AMRC: As a women’ workers movement, the difference from a mainstream male-dominated trade union shows partly in its focus on job creation, because of the high unemployment faced first and mostly by women workers, and also in the minimum wage issue which is more critical for women near the poverty line. Can you elaborate more on your gender analysis of the labour movement, and how is it reflected in your activities?
Multinational corporations are moving around and most of them are labour-intensive. When they move, most women lose their jobs or become migrant workers, flexible workers or temporary workers. In response to these issues, therefore, we created a women’s trade union, as NGOs do not confront the company, but only respond by boycott campaigns. Because of the women’s trade union, women could fight for their own rights. If the owner didn’t like any women workers, they would sack them anytime. These women workers could now complain to the trade union. The women’s trade union would come in front of the boss, embarrassing him and making him hear their views.
On the other hand, we also keep organizing house workers. People think house work is women’s work. We recognize house work as professional, so we changed the name of the work to ‘house manager’. Since the association of house managers has grown, we are thinking of making a social enterprise from it, by creating some projects on social welfare for low-paid women workers living under poverty line and mothers who have babies. House managers are being paid by a foundation from the government as a project; later the funding can be from other supporting organizations. We also advocate job sharing by making use of unemployment insurance to hire house managers to do house work for full-time workers.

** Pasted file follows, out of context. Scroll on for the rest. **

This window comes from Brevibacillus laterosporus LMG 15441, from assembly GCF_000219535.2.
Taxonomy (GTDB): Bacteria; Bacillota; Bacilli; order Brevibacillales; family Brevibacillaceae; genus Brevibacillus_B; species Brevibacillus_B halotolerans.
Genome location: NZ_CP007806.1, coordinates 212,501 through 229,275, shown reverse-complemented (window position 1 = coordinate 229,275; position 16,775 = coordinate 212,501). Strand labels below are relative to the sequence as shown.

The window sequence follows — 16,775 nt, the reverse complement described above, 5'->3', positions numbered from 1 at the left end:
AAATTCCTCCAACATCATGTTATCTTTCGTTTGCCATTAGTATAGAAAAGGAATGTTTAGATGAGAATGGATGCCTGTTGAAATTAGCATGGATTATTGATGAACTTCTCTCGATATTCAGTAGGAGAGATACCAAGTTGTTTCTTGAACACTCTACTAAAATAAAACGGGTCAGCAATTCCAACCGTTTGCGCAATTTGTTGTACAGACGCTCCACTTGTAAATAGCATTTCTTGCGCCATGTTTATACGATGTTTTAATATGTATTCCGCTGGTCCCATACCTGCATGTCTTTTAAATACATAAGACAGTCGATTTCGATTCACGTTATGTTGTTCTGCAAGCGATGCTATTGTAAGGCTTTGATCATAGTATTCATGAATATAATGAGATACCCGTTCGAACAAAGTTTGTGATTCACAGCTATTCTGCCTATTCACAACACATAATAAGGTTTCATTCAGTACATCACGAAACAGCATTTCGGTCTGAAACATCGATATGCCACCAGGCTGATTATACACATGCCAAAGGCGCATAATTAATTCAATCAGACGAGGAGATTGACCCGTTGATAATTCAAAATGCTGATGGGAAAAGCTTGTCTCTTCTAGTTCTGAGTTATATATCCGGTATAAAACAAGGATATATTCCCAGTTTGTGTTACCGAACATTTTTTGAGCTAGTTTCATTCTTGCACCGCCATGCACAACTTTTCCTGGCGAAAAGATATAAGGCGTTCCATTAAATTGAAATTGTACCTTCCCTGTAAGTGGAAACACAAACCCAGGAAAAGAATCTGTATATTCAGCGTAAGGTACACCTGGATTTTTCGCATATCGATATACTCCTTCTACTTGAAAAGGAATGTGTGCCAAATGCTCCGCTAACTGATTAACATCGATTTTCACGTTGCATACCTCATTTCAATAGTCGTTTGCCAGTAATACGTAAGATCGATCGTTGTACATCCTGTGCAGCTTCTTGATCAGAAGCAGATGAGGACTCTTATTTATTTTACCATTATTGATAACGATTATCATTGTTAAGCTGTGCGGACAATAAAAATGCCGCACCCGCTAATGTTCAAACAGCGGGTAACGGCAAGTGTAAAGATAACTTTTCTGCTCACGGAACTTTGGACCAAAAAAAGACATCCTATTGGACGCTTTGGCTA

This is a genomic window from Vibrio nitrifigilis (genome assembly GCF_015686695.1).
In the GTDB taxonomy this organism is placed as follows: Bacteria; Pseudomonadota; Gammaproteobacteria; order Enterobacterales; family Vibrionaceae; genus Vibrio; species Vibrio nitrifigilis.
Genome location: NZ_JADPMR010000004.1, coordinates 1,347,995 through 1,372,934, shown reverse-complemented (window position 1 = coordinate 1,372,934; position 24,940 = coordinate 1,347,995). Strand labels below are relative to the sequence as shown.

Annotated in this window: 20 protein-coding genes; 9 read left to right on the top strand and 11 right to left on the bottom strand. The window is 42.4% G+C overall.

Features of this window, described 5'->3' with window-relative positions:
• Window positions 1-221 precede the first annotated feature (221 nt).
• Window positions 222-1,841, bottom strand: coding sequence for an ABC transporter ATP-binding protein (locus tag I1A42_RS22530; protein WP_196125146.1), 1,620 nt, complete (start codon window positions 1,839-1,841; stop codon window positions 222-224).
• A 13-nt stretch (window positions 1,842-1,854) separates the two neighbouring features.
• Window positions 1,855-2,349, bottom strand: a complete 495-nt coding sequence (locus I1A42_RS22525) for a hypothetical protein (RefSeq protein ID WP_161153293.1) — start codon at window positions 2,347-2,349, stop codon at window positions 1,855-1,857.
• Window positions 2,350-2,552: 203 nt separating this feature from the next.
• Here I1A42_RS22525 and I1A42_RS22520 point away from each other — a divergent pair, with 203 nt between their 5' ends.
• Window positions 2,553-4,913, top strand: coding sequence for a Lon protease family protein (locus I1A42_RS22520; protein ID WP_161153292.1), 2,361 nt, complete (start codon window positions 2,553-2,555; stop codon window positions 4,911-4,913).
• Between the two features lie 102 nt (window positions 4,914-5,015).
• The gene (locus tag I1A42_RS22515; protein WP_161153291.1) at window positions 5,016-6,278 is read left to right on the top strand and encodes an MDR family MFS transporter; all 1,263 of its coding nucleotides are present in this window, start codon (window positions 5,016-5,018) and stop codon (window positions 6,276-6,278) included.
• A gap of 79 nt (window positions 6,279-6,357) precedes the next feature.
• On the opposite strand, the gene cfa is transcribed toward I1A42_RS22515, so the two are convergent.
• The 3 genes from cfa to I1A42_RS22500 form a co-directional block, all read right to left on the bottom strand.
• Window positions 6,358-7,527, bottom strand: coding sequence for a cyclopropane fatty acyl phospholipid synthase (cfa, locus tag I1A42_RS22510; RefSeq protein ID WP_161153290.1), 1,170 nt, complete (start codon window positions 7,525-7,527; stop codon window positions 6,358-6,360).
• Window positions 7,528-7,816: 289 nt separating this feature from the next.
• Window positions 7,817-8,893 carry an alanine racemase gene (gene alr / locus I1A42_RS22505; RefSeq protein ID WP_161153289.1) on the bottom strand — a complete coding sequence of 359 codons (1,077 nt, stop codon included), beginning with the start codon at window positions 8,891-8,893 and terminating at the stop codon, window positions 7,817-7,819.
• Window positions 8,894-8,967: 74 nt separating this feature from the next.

AMRC: KWTU (Korean Women’s Trade Union) and KCTU (Korean Confederation of Trade Union) - are there systematic exchanges? How have they influenced one another, especially: how has KWTU influenced KCTU, if in any way?
At the beginning of setting up the women’s trade union, the union started by doing research on the phenomenon of temporary workers who were getting half the salary of permanent workers and irregular based employment after the economic crisis (in 1998). When the women’s union shared the finding of the studies, KCTU was one of the panelists. The conclusion of that study was the need to organize women workers, which was also agreed by KCTU.
The women’s union also networks with them and shares discussions and some joint events with them.
In general, ordinary labour activists are only interested in fighting against big companies. They may think that breaking down big companies is breaking down big capitalists. Besides, trade unionists don’t see women’s issues, such as breast-breeding, maternity leave and day care centres, as issues to be put into their collective bargaining. On the other hand, the women’s trade union was formed to tackle these women issues and has successfully raised them into collective bargaining.